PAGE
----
This contingency on policy is reflected in IEA analysis of the outlook for renewables. Each year, the World Energy Outlook produces new projections for all fuels and technologies, in different scenarios out to 2040. The main scenario, called the New Policies Scenario, is designed to show where existing policies as well as announced policy intentions will lead the energy sector. As policies change, so the projections change as well. For technologies like solar PV that rely on policy support, shifts in policy matter a great deal. The result of increased policy ambitions is clear in the latest WEO, where renewables account for 60% of all new power generation capacity additions globally over the next 25 years in the New Policies Scenario.

Back in 2008, China’s official solar target  was 1.8 GW of capacity by 2020, a number that was reflected in the WEO projection in the New Policies Scenario. But, by 2014, Chinese policy had become significantly more ambitious and the target for solar had been raised to  100 GW by 2020. These changes were reflected each year in the WEO’s New Policies Scenario.

Indeed, IEA scenarios are not forecasts and should not be treated as such. They do not present outcomes that are necessarily desirable or recommended. Rather, they are designed to help policy-makers, governments and industry understand how energy policy choices will affect the energy future on the horizon.

In many countries, solar PV and onshore wind are within sight of full competitiveness and can stand on their own two feet –  i.e. investments can be justified based on market revenues alone without the need for additional subsidy. This is a critically important step that was analysed in detail in the WEO 2016 Special Focus on Renewables.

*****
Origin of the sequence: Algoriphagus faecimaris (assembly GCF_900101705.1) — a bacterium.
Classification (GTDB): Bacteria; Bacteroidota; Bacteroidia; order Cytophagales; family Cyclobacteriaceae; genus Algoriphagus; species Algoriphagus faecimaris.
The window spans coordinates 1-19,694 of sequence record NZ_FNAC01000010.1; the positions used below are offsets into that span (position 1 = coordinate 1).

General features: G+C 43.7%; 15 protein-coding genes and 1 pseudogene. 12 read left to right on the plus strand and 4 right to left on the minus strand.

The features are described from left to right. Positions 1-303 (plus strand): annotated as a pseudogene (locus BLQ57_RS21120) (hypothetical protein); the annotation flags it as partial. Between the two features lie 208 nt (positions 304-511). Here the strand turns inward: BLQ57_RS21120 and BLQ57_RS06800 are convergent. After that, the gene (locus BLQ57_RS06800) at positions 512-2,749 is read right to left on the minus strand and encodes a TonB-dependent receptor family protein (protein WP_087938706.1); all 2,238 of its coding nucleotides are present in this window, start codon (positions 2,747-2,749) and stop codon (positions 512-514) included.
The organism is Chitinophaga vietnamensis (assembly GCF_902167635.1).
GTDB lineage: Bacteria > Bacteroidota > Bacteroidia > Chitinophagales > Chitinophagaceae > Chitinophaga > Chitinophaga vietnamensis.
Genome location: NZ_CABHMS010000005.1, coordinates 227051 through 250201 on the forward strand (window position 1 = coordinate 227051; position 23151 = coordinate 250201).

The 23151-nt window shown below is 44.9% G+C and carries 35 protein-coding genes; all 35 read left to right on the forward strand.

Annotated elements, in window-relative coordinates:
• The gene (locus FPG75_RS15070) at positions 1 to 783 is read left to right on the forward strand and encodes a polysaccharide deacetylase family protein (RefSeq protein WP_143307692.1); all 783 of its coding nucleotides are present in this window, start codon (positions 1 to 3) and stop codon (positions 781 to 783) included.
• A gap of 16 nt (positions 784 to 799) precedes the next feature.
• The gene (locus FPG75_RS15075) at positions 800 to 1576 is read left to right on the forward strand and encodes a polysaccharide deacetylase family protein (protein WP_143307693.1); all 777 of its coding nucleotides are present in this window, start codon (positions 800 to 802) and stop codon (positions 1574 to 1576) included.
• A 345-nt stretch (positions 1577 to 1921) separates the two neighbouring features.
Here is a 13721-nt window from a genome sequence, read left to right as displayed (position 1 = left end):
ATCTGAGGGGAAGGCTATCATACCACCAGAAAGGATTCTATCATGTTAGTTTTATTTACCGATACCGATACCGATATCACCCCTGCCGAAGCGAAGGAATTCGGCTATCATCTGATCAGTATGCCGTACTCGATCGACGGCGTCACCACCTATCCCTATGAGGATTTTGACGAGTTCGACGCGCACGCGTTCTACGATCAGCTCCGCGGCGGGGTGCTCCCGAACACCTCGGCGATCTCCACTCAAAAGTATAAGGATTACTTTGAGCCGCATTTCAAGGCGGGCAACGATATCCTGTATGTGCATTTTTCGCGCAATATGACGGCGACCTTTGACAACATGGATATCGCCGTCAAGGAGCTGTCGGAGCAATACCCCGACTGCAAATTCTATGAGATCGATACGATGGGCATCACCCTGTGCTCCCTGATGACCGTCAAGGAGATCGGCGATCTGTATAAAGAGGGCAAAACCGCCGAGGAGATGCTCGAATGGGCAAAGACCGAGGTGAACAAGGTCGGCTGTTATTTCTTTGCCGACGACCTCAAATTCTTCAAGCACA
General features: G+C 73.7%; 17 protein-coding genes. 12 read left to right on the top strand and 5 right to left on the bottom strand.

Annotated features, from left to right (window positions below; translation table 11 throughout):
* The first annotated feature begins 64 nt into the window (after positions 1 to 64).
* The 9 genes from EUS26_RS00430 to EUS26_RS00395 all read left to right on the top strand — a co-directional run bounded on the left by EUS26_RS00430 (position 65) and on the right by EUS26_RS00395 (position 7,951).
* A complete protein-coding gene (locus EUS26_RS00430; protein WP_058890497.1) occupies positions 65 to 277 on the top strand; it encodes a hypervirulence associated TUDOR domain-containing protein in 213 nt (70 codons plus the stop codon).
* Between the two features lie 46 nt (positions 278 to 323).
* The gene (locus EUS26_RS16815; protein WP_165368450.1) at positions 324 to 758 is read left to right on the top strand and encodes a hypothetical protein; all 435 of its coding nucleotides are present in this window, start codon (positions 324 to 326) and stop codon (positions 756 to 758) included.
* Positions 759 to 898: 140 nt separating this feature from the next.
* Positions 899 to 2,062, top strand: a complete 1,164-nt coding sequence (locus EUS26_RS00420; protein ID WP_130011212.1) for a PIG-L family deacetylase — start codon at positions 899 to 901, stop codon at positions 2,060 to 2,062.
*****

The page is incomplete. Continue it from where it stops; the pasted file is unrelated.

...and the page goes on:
But cost reductions for wind and solar, on their own, are still not enough to deliver the rapid decarbonisation of the power sector. Policies do still matter – market design and structural changes to the power system will be essential to ensure adequate returns for investment and to integrate higher shares of variable wind and solar power.

To better understand the gap between what government are doing and what needs to be done, the IEA also provides a long-term decarbonisation scenario that describes an energy pathway that would be in line with limiting the average global temperature increase in 2100 to 2°C above pre-industrial levels, a target that is a widely recognized benchmark utilised in global climate talks. Under that scenario, known as the 450 Scenario, wind and solar grow by 50% more than in the main scenario.‌

The rise of renewables also has profound implications for global energy security, air quality, access to electricity and economic development. Over the years, the WEO has delivered a consistent message: good policies matter for the continued success of renewables.  Policymakers need to step up their efforts in this area.

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Related report

World Energy Outlook 2016
Special Focus on Renewables